A 22-year-old Beaver Dam woman was crowned the new Ms. Wheelchair Wisconsin last week and will be sharing her own story across the state about how her life has changed after she has been in a wheelchair.

“As a woman who wasn’t born with her injury, I have been able to see both sides of life,” Abigail Lane-Pocius said in her speech. “But trust me, walking isn’t all they crack it up to be.”

The 2013 Beaver Dam High School graduate has been in a wheelchair since a Feb. 13, 2014, accident left her paraplegic.

“When I was newly injured and starting to venture out, I had finally noticed what was lacking in the relationship between the able population and the ‘disabled population,’” Lane-Pocius said.

Lane-Pocius was crowned the new Ms. Wheelchair Wisconsin in Plymouth at the Plymouth Brewing Company. She is attending UW-Oshkosh for a degree in psychology. Her motto and platform is ACE — “Accommodate, Communicate and Educate.”

“I adore my professors and classes,” Lane-Pocius said.

Her professor and boss, Alicia Johnson, has been a huge supporter. Lane-Pocius interned at the women’s center on UW-Oshkosh’s campus, and that is where she found out about the Ms. Wheelchair Wisconsin competition.

“I met a woman named Ashley Doll who told me about the contest and expressed that she thought I’d be a great candidate,” Lane-Pocius said. “I agreed with her, and here I am with a title that I worked hard to get.”

The pageant was held Feb. 3 after being rescheduled twice — the first time due to the passing of the event coordinator the night before it was originally to be held, and the second time due to Lane-Pocius’ hospitalization with the flu.

“The contest was really fun,” Lane-Pocius said.

It started out with getting name badges and coffee/tea with breakfast pastries.

“We all mingled and got to know one another,” Lane-Pocius said. “In the beginning, we had five participants, but by the end there was two — myself and Amber. During the pageant, there were two sets of private interviews, a set of public questions and a public speech. I know my speech was for sure one of my high points, as well as having knowledge about ADA (Americans with Disabilities Act) laws and policies that are in place locally and in Wisconsin. I’m looking forward to work with the local government and the state government to better our city and our state.”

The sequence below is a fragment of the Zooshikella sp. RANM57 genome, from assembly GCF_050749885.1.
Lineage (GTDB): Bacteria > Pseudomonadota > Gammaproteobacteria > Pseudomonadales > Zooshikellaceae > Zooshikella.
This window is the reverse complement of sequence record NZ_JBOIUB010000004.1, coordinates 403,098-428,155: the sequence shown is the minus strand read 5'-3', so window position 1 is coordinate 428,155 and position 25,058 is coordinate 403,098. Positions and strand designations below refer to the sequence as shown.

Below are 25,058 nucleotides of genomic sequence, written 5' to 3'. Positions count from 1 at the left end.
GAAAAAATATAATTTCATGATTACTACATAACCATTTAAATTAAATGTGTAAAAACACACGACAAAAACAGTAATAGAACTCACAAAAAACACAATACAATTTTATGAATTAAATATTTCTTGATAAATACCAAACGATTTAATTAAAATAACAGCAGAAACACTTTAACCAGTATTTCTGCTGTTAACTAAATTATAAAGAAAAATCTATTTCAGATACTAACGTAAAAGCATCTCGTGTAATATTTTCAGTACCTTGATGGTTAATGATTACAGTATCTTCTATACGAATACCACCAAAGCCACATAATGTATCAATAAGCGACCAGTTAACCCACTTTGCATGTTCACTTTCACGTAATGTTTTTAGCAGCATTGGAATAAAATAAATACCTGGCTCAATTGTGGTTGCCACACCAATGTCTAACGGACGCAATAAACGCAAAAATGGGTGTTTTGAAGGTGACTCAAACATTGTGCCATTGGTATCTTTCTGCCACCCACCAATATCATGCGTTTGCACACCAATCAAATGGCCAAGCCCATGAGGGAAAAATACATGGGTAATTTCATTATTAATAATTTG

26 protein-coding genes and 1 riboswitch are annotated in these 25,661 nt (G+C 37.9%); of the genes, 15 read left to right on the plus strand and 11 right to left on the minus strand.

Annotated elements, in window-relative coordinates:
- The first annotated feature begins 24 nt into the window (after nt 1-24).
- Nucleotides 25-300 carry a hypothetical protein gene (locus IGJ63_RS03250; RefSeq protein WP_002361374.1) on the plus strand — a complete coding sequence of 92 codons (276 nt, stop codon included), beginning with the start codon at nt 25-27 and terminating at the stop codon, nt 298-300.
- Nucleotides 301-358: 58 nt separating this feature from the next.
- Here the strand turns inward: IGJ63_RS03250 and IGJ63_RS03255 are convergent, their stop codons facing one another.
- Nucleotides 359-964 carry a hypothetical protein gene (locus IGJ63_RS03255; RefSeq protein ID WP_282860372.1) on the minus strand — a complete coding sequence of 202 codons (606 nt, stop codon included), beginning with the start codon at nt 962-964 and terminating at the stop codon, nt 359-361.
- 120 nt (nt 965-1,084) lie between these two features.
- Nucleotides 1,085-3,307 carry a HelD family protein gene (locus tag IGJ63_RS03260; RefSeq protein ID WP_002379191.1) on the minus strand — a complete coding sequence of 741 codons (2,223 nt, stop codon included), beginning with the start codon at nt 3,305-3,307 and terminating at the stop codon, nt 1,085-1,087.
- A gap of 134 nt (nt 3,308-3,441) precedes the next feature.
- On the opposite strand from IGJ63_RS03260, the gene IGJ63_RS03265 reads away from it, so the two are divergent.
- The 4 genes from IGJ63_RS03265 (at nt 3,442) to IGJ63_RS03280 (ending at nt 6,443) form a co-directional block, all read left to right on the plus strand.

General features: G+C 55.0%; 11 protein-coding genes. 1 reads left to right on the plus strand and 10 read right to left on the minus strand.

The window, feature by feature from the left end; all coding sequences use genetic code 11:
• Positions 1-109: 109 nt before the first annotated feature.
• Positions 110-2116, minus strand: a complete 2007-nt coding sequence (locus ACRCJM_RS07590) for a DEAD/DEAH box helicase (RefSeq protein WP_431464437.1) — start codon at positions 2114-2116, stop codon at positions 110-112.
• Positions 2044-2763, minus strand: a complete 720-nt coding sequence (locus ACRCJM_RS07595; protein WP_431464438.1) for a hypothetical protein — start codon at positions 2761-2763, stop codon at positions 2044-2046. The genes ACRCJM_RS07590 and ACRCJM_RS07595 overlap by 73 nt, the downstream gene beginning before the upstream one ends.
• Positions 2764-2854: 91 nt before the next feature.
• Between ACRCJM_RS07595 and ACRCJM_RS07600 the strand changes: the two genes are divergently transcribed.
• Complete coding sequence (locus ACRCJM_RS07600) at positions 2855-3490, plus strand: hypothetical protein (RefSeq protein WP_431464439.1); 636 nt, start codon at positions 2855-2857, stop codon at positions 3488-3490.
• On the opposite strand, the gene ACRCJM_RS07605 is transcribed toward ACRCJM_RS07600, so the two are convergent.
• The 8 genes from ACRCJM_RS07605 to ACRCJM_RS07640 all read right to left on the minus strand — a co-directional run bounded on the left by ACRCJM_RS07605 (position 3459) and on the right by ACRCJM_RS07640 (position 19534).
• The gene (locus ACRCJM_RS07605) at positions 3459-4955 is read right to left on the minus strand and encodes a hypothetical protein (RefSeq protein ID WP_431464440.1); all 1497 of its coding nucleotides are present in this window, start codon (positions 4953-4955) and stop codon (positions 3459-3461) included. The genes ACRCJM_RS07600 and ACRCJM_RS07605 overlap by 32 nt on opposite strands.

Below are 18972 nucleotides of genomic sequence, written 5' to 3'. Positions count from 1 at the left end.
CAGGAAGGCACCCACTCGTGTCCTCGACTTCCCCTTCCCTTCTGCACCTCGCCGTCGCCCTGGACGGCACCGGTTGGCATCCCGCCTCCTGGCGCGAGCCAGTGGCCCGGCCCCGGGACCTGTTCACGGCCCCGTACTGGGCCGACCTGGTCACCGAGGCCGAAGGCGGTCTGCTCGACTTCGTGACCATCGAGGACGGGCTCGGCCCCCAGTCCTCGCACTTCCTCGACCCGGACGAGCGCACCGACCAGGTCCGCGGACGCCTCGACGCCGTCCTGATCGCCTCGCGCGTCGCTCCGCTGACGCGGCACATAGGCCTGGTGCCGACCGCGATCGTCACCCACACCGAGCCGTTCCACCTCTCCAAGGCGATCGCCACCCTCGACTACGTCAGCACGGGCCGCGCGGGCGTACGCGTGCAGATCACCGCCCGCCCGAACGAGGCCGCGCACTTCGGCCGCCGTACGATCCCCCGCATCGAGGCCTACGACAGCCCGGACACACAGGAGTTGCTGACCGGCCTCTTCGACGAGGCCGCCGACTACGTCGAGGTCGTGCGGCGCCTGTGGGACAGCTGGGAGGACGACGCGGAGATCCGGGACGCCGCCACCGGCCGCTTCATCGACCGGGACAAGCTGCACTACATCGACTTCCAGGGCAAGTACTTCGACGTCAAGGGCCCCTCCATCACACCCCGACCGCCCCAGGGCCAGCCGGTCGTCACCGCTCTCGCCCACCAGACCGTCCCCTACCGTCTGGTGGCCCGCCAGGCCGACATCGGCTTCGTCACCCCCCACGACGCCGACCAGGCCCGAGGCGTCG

In the speech, Lane-Pocius talked about her platform and how she wanted Wisconsin to be on the forefront of being more accommodating for the disabled. In addition, improving communication will be a focus.

“Education is just as important as accommodation and communication,” Lane-Pocius said. “I believe with extensive and continued education, we as a population can show those who are willing to listen that we are just as abled but may need to take the longer road or maybe even a shortcut. It’s time that we as people and as a populace take action. Bringing in education programming, workshops and multiple seminars, I believe we can make a change.”

Lane-Pocius will attend events around the state, hold programs and question-and-answer seminars, as well as share her platform and story.

“My goal is to visit 10 schools and share my story as well as the struggles that come with the wheelchair,” Lane-Pocius said. “Another goal of mine is to pass at least one law.”

She will also be competing in the Ms. Wheelchair America pageant this summer.

Reporter at The Daily Citizen